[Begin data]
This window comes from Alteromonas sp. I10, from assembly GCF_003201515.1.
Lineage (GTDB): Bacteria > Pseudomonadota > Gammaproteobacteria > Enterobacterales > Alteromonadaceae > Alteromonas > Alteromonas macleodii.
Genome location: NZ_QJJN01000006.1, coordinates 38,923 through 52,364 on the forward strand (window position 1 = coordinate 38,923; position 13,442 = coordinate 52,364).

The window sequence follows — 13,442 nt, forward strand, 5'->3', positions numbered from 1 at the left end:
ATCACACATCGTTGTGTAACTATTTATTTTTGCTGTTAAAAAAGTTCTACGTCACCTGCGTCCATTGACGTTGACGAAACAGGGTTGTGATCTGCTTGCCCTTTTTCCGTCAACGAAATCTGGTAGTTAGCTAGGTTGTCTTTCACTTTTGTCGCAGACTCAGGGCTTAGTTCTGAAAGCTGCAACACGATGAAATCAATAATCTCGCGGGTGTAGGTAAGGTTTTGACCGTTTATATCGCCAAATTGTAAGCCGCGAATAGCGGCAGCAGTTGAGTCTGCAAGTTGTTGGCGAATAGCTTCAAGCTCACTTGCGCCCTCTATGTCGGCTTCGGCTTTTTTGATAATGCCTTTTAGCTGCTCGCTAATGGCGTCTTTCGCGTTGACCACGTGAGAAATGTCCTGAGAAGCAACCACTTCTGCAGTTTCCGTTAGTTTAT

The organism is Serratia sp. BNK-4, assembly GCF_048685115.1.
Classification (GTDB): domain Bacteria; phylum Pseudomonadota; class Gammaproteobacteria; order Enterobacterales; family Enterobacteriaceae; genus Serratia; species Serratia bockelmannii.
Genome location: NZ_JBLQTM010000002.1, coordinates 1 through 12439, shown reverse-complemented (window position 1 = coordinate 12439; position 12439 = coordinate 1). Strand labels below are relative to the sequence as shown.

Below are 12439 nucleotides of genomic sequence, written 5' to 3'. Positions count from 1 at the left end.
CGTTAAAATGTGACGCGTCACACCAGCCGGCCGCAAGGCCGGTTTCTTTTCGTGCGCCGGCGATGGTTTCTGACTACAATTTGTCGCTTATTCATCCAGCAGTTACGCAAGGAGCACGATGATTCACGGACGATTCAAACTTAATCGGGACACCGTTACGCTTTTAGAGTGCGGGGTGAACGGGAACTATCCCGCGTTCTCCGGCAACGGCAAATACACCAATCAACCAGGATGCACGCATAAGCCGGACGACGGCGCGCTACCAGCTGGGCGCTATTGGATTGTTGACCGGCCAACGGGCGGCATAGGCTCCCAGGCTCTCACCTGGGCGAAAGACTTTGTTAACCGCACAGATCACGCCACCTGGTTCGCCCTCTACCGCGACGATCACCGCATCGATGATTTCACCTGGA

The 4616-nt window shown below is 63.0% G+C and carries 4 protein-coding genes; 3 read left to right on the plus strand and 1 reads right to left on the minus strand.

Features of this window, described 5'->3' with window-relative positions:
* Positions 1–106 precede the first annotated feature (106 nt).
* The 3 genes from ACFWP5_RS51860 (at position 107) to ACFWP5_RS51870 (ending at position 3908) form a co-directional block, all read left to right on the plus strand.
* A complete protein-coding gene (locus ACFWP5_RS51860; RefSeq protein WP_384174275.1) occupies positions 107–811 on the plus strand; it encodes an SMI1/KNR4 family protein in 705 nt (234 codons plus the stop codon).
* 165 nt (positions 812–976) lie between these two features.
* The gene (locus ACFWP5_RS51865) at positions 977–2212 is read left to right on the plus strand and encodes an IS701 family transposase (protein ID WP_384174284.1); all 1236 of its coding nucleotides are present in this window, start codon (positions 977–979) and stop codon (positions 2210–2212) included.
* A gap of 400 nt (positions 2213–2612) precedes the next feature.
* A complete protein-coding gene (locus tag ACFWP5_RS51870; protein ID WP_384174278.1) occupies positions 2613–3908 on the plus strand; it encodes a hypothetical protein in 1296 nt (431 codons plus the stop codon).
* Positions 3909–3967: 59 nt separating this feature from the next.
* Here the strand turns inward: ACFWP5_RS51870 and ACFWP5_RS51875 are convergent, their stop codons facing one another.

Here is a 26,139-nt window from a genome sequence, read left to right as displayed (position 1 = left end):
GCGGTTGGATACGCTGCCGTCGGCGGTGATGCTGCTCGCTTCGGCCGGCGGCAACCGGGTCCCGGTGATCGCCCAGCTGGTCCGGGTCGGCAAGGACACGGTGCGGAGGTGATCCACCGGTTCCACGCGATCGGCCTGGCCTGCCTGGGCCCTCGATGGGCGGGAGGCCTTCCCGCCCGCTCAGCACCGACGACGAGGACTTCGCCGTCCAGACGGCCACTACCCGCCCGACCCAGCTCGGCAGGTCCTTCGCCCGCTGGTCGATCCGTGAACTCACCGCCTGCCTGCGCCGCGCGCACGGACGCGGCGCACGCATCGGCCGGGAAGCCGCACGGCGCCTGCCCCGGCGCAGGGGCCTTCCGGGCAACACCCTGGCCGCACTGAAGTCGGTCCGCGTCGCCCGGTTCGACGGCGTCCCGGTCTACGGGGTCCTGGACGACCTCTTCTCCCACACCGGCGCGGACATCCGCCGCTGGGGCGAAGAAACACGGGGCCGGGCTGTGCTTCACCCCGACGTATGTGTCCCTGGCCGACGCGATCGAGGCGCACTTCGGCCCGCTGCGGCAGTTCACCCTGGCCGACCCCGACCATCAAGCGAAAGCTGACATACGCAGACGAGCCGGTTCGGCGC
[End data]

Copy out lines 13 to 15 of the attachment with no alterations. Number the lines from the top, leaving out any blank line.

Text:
* Positions 1–106 precede the first annotated feature (106 nt).
* The 3 genes from ACFWP5_RS51860 (at position 107) to ACFWP5_RS51870 (ending at position 3908) form a co-directional block, all read left to right on the plus strand.
* A complete protein-coding gene (locus ACFWP5_RS51860; RefSeq protein WP_384174275.1) occupies positions 107–811 on the plus strand; it encodes an SMI1/KNR4 family protein in 705 nt (234 codons plus the stop codon).